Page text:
Protest over paedophile priest set to embarrass Spanish church

José Manuel Ramos Gordón allowed to say Mass after admitting to abusing boys at seminary

Some 30 men, who as children lived in the La Bañeza seminary in northern Spain, will take part in the demonstration in the town of Astorga. Photograph: Education Images/UIG via Getty Images

Some 30 men, who as children lived in the La Bañeza seminary in northern Spain, will take part in the demonstration in the town of Astorga. Photograph: Education Images/UIG via Getty Images

 

A group of former residents of a seminary are planning to stage a street demonstration on Saturday to demand that a priest who has admitted to sexually abusing boys under his tutelage face the full force of the Spanish legal system.

Some 30 men, who as children lived in the La Bañeza seminary in northern Spain, will take part in the demonstration in the town of Astorga. Among them are expected to be some of the victims of José Manuel Ramos Gordón, a former teacher at the seminary.

La Opinión de Zamora newspaper recently revealed that Ramos Gordón had admitted to abusing several pupils at the school in the academic year 1988-89, following an investigation by the Archbishopric of Astorga last year. In May 2016, he was suspended from his duties as a parish priest for “a period of no less than a year,” according to a decree signed by Archbishop Juan Antonio Menéndez, and he was sent to work in a home for retired clergy.

Letter to Francis

The probe began after a former pupil, identified only as FJ, wrote to Pope Francis in 2014, informing him of the case.

“I want us to be listened to and not to have this horror that we suffer silenced any longer, because we’ve already been ignored other times,” FJ wrote in the letter, detailing how he, his twin brother and two other boys were regularly sexually abused at night when they were 14 years old.

“When, finally, it was over, [Ramos Gordón] left as he had arrived, in complete silence and you remained there, broken, full of fear, crying, trying to understand and with the sad hope that the next night, perhaps, he wouldn’t come for you.”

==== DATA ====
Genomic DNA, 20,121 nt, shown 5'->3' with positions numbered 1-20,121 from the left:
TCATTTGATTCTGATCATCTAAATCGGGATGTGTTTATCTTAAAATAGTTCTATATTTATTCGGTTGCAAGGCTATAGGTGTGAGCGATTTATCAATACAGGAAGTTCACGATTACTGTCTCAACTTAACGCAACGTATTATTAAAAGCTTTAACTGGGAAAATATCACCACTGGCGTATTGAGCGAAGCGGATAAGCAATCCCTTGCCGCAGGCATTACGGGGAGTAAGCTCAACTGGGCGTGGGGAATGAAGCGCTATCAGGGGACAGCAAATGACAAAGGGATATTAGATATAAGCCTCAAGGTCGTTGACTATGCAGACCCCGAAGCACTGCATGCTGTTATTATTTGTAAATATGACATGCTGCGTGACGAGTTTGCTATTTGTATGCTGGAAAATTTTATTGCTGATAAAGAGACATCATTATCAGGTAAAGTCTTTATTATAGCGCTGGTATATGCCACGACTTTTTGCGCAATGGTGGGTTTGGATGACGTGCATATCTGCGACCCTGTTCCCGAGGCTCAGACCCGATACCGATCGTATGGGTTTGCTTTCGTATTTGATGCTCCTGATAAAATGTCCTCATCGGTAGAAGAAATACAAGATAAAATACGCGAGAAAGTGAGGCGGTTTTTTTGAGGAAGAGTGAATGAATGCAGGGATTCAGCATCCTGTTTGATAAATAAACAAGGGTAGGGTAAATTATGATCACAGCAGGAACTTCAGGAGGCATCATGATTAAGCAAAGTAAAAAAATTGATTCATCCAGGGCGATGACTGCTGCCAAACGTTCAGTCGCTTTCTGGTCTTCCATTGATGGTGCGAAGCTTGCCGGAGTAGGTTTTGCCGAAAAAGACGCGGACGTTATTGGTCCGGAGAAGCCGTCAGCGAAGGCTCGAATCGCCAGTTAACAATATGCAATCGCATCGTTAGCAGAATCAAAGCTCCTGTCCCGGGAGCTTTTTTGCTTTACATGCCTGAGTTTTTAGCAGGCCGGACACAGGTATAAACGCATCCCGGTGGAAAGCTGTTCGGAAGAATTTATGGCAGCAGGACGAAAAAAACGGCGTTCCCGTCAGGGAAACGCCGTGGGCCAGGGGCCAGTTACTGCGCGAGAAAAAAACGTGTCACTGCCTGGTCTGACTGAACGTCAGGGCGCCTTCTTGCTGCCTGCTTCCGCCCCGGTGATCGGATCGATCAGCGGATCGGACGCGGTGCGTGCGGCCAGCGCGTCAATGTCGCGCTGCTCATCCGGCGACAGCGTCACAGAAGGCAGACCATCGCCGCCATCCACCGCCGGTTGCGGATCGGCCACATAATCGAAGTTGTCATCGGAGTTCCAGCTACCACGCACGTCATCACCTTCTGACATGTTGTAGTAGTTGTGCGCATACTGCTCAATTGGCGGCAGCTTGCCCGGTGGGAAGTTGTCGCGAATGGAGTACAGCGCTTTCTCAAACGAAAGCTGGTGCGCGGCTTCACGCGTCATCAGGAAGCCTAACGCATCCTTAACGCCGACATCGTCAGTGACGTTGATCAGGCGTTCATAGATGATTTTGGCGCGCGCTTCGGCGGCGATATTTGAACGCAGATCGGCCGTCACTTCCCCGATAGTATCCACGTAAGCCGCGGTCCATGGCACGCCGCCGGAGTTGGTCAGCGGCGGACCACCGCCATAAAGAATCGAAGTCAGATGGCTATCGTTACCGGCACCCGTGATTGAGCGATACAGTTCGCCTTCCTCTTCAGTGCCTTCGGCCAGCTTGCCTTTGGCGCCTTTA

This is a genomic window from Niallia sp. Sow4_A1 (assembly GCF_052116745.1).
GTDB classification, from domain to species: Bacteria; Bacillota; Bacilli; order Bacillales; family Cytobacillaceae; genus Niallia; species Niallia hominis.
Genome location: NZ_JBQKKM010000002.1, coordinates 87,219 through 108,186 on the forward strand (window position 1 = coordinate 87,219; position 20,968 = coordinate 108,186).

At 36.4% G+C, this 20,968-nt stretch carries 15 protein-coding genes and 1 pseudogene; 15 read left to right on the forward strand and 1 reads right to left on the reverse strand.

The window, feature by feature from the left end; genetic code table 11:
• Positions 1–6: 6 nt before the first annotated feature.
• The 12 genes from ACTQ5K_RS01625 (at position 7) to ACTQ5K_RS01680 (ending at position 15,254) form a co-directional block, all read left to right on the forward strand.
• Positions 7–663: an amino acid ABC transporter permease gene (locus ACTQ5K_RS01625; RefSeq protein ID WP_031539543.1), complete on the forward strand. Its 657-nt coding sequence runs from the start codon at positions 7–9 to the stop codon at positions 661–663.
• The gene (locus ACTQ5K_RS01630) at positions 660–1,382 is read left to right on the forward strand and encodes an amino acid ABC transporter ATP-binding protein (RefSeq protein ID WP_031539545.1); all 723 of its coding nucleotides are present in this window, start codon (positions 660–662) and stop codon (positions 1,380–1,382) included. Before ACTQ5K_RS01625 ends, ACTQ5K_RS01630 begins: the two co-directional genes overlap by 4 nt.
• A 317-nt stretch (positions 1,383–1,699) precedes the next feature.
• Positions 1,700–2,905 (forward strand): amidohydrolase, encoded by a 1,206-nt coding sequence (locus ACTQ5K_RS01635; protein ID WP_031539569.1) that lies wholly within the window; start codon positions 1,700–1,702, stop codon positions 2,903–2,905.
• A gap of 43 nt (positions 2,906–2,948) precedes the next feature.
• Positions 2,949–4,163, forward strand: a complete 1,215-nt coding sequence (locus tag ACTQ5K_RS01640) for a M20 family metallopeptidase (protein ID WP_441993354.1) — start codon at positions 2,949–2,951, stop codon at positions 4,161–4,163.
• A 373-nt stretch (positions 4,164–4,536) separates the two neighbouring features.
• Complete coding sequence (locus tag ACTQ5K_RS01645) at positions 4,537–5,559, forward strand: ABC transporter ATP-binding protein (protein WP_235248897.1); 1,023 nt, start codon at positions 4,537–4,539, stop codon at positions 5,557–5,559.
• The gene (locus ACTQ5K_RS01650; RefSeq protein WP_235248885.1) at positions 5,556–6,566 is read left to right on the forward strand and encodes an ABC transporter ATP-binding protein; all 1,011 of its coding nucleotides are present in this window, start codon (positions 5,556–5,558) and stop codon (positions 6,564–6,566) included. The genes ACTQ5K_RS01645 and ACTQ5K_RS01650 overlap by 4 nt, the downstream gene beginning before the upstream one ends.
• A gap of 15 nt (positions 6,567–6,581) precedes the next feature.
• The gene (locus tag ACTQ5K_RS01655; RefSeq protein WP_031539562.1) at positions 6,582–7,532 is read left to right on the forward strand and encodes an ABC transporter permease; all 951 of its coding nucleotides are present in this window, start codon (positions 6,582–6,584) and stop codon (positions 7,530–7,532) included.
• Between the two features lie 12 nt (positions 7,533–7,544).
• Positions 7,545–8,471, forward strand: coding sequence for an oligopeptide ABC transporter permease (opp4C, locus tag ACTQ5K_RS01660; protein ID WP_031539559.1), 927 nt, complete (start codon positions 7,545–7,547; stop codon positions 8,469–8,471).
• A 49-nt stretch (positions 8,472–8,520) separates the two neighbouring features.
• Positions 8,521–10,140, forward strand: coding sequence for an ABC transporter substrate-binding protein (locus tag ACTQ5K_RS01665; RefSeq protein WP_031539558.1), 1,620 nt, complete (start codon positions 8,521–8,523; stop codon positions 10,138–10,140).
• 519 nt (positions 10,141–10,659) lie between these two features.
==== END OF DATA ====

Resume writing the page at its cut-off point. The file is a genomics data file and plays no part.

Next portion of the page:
Archbishop Menéndez apologised to FJ in a letter, writing: “I know fully well that nothing in this world can repair the damage done.”

‘Intolerable’

However, Ramos Gordón received a tribute in a local church last autumn, during which he gave Mass, despite having been suspended from his duties.

Another man who said he was a victim of the abuse, identified as HH, described as “intolerable” the church authorities’ lenient treatment of Ramos Gordón and the fact he had been allowed to give Mass. “Perhaps they want to see a demonstration at the doors of the archbishop’s office, with all the media there,” he said, in a reference to this Saturday’s demonstration.

Those planning the protest are calling on possible victims from the priest’s other postings throughout his career to join them. It looks set to be a deeply embarrassing event for the church, which had not previously been involved in any confirmed cases of child abuse in the northern region of Castilla León.

While Spain has seen a handful of such scandals in recent years, it has not been rocked by them in the same way the Catholic Church has in the United States or Ireland.

On Thursday, the archbishop gave a press conference in which he promised a full investigation into abuse at both La Bañeza and another school where Ramos Gordón taught. He also pledged to tighten controls to ensure priests with a background of paedophilia are unable to find teaching work.